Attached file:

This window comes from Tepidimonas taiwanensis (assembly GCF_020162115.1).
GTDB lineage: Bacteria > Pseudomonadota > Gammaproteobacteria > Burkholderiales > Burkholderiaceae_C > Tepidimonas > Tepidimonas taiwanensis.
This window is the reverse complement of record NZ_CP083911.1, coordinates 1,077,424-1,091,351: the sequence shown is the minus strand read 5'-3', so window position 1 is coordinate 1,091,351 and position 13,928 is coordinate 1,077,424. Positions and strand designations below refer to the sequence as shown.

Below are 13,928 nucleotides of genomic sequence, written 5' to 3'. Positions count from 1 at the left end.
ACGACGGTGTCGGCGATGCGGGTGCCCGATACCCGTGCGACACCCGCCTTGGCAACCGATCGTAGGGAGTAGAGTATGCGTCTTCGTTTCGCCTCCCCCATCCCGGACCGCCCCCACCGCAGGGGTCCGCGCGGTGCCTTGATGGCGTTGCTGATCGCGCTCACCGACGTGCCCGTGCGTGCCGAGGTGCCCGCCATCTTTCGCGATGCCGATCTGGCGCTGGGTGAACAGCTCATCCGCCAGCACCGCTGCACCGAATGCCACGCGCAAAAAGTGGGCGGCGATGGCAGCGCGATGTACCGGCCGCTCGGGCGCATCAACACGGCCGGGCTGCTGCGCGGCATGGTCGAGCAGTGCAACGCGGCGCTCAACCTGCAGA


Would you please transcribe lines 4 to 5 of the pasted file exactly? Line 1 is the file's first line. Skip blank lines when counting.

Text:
Below are 13,928 nucleotides of genomic sequence, written 5' to 3'. Positions count from 1 at the left end.
ACGACGGTGTCGGCGATGCGGGTGCCCGATACCCGTGCGACACCCGCCTTGGCAACCGATCGTAGGGAGTAGAGTATGCGTCTTCGTTTCGCCTCCCCCATCCCGGACCGCCCCCACCGCAGGGGTCCGCGCGGTGCCTTGATGGCGTTGCTGATCGCGCTCACCGACGTGCCCGTGCGTGCCGAGGTGCCCGCCATCTTTCGCGATGCCGATCTGGCGCTGGGTGAACAGCTCATCCGCCAGCACCGCTGCACCGAATGCCACGCGCAAAAAGTGGGCGGCGATGGCAGCGCGATGTACCGGCCGCTCGGGCGCATCAACACGGCCGGGCTGCTGCGCGGCATGGTCGAGCAGTGCAACGCGGCGCTCAACCTGCAGA